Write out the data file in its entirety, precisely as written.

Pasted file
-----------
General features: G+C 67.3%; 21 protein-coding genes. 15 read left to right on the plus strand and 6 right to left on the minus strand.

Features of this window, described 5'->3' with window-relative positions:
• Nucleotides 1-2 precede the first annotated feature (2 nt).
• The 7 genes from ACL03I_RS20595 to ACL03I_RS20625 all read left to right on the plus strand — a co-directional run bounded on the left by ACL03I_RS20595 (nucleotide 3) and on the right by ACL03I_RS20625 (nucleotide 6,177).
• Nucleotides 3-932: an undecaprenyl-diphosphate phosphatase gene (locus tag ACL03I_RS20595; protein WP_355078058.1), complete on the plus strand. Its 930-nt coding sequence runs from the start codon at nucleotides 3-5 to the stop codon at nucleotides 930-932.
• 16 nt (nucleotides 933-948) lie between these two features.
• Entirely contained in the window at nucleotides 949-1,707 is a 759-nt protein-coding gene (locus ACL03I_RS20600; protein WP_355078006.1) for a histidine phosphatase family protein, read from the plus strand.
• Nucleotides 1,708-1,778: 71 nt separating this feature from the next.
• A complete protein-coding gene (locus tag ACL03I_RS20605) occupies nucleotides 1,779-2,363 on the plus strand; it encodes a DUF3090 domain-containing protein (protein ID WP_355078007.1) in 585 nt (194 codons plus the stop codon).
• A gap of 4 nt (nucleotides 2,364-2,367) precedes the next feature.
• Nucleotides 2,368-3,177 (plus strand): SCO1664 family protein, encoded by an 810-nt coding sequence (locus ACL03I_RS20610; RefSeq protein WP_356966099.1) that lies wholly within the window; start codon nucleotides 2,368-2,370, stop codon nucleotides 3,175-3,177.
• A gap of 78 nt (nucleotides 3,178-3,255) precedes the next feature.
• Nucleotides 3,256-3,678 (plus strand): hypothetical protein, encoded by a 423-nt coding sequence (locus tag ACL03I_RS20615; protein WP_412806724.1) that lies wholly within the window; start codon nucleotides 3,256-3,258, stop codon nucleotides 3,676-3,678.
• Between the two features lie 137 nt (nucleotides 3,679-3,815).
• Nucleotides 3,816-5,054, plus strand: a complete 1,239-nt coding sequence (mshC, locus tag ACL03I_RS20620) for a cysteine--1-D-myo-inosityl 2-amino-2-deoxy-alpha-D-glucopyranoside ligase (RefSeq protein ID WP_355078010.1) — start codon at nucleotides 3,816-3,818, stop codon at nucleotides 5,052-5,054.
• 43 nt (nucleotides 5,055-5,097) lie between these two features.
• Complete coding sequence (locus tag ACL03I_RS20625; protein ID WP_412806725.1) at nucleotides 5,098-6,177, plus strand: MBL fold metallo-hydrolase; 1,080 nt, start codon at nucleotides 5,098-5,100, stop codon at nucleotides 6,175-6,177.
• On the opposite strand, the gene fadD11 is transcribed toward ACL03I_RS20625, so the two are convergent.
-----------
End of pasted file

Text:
General features: G+C 67.3%; 21 protein-coding genes. 15 read left to right on the plus strand and 6 right to left on the minus strand.

Features of this window, described 5'->3' with window-relative positions:
• Nucleotides 1-2 precede the first annotated feature (2 nt).
• The 7 genes from ACL03I_RS20595 to ACL03I_RS20625 all read left to right on the plus strand — a co-directional run bounded on the left by ACL03I_RS20595 (nucleotide 3) and on the right by ACL03I_RS20625 (nucleotide 6,177).
• Nucleotides 3-932: an undecaprenyl-diphosphate phosphatase gene (locus tag ACL03I_RS20595; protein WP_355078058.1), complete on the plus strand. Its 930-nt coding sequence runs from the start codon at nucleotides 3-5 to the stop codon at nucleotides 930-932.
• 16 nt (nucleotides 933-948) lie between these two features.
• Entirely contained in the window at nucleotides 949-1,707 is a 759-nt protein-coding gene (locus ACL03I_RS20600; protein WP_355078006.1) for a histidine phosphatase family protein, read from the plus strand.
• Nucleotides 1,708-1,778: 71 nt separating this feature from the next.
• A complete protein-coding gene (locus tag ACL03I_RS20605) occupies nucleotides 1,779-2,363 on the plus strand; it encodes a DUF3090 domain-containing protein (protein ID WP_355078007.1) in 585 nt (194 codons plus the stop codon).
• A gap of 4 nt (nucleotides 2,364-2,367) precedes the next feature.
• Nucleotides 2,368-3,177 (plus strand): SCO1664 family protein, encoded by an 810-nt coding sequence (locus ACL03I_RS20610; RefSeq protein WP_356966099.1) that lies wholly within the window; start codon nucleotides 2,368-2,370, stop codon nucleotides 3,175-3,177.
• A gap of 78 nt (nucleotides 3,178-3,255) precedes the next feature.
• Nucleotides 3,256-3,678 (plus strand): hypothetical protein, encoded by a 423-nt coding sequence (locus tag ACL03I_RS20615; protein WP_412806724.1) that lies wholly within the window; start codon nucleotides 3,256-3,258, stop codon nucleotides 3,676-3,678.
• Between the two features lie 137 nt (nucleotides 3,679-3,815).
• Nucleotides 3,816-5,054, plus strand: a complete 1,239-nt coding sequence (mshC, locus tag ACL03I_RS20620) for a cysteine--1-D-myo-inosityl 2-amino-2-deoxy-alpha-D-glucopyranoside ligase (RefSeq protein ID WP_355078010.1) — start codon at nucleotides 3,816-3,818, stop codon at nucleotides 5,052-5,054.
• 43 nt (nucleotides 5,055-5,097) lie between these two features.
• Complete coding sequence (locus tag ACL03I_RS20625; protein ID WP_412806725.1) at nucleotides 5,098-6,177, plus strand: MBL fold metallo-hydrolase; 1,080 nt, start codon at nucleotides 5,098-5,100, stop codon at nucleotides 6,175-6,177.
• On the opposite strand, the gene fadD11 is transcribed toward ACL03I_RS20625, so the two are convergent.